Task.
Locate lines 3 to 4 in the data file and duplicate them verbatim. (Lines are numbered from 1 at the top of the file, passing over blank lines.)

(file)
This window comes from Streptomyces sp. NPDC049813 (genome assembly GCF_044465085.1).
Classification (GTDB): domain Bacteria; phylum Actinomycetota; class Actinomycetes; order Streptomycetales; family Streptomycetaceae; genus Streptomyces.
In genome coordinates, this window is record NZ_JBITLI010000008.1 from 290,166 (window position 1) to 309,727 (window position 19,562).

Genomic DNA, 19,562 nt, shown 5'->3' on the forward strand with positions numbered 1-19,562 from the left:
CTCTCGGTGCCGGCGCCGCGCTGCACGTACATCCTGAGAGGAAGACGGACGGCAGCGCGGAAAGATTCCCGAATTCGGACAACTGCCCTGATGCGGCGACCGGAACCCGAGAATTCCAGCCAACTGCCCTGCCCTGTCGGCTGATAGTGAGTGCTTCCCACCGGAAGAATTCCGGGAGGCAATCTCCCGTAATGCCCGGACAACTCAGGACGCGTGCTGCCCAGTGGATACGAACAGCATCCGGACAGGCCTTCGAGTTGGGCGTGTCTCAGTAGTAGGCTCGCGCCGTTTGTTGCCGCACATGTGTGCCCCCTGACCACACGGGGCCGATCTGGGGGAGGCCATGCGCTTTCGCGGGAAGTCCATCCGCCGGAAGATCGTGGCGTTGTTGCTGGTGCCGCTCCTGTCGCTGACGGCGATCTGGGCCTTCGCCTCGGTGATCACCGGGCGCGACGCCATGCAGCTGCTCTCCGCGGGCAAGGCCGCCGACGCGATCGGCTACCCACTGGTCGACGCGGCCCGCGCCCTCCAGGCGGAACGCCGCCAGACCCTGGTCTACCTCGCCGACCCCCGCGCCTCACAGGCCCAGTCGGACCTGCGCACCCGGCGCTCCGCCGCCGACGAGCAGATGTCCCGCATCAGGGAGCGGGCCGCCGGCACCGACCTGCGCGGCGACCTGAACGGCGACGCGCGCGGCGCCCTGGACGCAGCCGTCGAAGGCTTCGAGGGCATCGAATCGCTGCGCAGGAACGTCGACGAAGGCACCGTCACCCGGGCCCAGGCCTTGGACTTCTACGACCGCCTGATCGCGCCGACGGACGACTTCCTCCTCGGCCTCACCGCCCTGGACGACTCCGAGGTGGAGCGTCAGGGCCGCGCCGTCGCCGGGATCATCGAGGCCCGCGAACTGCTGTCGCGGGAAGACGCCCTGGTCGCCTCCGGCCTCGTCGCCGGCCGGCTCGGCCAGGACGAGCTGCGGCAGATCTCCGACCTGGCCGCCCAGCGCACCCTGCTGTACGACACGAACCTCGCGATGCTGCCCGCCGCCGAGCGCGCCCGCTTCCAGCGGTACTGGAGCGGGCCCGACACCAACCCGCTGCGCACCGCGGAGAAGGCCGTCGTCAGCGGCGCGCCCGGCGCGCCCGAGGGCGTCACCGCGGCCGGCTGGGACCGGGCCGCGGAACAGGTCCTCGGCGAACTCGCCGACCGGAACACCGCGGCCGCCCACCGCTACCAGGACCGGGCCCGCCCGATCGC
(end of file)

In genome coordinates, this window is record NZ_JBITLI010000008.1 from 290,166 (window position 1) to 309,727 (window position 19,562).

Genomic DNA, 19,562 nt, shown 5'->3' on the forward strand with positions numbered 1-19,562 from the left: